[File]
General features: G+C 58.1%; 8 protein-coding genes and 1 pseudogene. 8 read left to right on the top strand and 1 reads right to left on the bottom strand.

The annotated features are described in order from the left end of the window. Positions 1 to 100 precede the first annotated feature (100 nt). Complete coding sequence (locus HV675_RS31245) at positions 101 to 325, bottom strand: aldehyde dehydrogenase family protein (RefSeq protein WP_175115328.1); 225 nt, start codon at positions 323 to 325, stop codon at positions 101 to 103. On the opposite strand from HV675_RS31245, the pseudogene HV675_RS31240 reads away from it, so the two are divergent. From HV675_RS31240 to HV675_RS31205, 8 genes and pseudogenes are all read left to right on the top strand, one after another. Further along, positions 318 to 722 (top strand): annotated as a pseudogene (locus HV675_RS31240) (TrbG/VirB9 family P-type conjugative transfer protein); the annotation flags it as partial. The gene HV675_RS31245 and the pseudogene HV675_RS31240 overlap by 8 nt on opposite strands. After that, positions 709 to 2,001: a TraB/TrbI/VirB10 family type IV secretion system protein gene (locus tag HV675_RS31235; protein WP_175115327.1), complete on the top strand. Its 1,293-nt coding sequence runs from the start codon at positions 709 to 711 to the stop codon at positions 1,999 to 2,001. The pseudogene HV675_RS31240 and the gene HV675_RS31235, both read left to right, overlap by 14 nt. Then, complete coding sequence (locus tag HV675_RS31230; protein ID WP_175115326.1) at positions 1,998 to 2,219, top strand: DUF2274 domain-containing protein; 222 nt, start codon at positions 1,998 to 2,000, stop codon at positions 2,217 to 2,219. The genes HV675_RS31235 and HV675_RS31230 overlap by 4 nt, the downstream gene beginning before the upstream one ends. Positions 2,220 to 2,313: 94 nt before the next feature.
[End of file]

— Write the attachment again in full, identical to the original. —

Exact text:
General features: G+C 58.1%; 8 protein-coding genes and 1 pseudogene. 8 read left to right on the top strand and 1 reads right to left on the bottom strand.

The annotated features are described in order from the left end of the window. Positions 1 to 100 precede the first annotated feature (100 nt). Complete coding sequence (locus HV675_RS31245) at positions 101 to 325, bottom strand: aldehyde dehydrogenase family protein (RefSeq protein WP_175115328.1); 225 nt, start codon at positions 323 to 325, stop codon at positions 101 to 103. On the opposite strand from HV675_RS31245, the pseudogene HV675_RS31240 reads away from it, so the two are divergent. From HV675_RS31240 to HV675_RS31205, 8 genes and pseudogenes are all read left to right on the top strand, one after another. Further along, positions 318 to 722 (top strand): annotated as a pseudogene (locus HV675_RS31240) (TrbG/VirB9 family P-type conjugative transfer protein); the annotation flags it as partial. The gene HV675_RS31245 and the pseudogene HV675_RS31240 overlap by 8 nt on opposite strands. After that, positions 709 to 2,001: a TraB/TrbI/VirB10 family type IV secretion system protein gene (locus tag HV675_RS31235; protein WP_175115327.1), complete on the top strand. Its 1,293-nt coding sequence runs from the start codon at positions 709 to 711 to the stop codon at positions 1,999 to 2,001. The pseudogene HV675_RS31240 and the gene HV675_RS31235, both read left to right, overlap by 14 nt. Then, complete coding sequence (locus tag HV675_RS31230; protein ID WP_175115326.1) at positions 1,998 to 2,219, top strand: DUF2274 domain-containing protein; 222 nt, start codon at positions 1,998 to 2,000, stop codon at positions 2,217 to 2,219. The genes HV675_RS31235 and HV675_RS31230 overlap by 4 nt, the downstream gene beginning before the upstream one ends. Positions 2,220 to 2,313: 94 nt before the next feature.